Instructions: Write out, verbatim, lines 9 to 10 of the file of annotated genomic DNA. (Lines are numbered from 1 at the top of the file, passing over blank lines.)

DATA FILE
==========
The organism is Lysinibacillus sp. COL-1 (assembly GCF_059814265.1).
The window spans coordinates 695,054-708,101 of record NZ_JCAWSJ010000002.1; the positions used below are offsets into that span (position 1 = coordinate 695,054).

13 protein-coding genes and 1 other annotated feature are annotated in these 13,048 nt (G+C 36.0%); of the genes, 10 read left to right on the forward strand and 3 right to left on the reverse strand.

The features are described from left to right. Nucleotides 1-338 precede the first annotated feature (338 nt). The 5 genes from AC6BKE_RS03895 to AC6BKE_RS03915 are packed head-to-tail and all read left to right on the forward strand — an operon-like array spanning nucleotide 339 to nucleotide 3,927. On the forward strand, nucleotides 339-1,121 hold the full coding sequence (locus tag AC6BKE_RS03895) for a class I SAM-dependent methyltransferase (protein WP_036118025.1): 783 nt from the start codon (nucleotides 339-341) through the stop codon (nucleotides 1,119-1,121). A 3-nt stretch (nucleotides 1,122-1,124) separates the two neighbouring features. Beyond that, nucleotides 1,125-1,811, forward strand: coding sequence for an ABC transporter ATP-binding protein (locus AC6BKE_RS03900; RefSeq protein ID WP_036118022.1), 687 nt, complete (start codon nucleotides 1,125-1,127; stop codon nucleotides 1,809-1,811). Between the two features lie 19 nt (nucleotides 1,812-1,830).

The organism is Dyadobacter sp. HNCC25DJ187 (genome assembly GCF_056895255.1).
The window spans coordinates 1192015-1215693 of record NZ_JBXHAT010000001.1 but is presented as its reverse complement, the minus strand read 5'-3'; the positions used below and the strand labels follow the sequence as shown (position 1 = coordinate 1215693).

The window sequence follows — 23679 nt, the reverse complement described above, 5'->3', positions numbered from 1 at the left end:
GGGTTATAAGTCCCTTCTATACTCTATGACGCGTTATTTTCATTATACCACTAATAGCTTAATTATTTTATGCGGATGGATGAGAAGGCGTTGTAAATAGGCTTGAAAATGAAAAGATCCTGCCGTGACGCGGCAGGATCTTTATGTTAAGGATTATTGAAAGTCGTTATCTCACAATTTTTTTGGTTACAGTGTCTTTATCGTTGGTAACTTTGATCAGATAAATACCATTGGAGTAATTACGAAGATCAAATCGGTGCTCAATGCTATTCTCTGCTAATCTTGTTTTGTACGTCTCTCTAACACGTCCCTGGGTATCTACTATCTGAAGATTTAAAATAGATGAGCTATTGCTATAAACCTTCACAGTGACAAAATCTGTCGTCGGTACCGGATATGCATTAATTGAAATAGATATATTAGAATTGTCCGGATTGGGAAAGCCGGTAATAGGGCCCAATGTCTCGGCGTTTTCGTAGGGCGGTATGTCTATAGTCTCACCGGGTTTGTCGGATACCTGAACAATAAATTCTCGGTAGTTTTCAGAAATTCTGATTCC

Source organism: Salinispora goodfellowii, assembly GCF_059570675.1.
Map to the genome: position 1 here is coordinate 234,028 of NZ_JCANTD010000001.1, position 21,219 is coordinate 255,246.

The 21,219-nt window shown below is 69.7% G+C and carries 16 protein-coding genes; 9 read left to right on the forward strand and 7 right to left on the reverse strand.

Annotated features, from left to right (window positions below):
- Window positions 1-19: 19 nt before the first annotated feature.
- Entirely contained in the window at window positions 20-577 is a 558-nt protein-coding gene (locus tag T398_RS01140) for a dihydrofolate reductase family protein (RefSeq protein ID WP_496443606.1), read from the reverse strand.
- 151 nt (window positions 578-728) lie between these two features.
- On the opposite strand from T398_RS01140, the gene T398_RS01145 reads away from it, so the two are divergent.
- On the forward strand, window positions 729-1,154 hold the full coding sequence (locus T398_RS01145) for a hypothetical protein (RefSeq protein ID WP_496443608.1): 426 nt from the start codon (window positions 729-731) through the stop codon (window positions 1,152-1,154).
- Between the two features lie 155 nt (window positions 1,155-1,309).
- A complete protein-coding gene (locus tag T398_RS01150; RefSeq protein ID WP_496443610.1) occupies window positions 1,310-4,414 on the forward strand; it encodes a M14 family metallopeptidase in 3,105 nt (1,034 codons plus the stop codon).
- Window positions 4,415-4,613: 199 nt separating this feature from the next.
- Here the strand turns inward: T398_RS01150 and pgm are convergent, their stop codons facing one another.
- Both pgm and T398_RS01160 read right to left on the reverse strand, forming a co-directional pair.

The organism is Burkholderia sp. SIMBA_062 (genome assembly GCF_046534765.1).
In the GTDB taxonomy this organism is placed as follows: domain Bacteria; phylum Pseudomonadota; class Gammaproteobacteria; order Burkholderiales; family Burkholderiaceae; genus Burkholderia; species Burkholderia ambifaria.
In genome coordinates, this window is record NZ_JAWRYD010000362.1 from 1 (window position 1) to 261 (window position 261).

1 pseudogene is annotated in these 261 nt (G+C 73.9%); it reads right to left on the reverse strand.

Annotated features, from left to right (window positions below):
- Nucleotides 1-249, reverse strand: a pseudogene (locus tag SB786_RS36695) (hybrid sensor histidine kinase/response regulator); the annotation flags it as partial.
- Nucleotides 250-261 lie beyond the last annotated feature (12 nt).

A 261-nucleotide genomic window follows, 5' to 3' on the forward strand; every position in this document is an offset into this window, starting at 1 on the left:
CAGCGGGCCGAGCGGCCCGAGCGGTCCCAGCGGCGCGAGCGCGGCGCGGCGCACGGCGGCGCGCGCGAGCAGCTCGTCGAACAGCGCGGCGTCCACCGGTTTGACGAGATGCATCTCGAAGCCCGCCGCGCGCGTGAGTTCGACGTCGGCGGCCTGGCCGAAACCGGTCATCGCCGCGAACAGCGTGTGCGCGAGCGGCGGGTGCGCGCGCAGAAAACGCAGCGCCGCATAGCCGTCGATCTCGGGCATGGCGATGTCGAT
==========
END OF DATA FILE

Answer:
Source organism: Salinispora goodfellowii, assembly GCF_059570675.1.
Map to the genome: position 1 here is coordinate 234,028 of NZ_JCANTD010000001.1, position 21,219 is coordinate 255,246.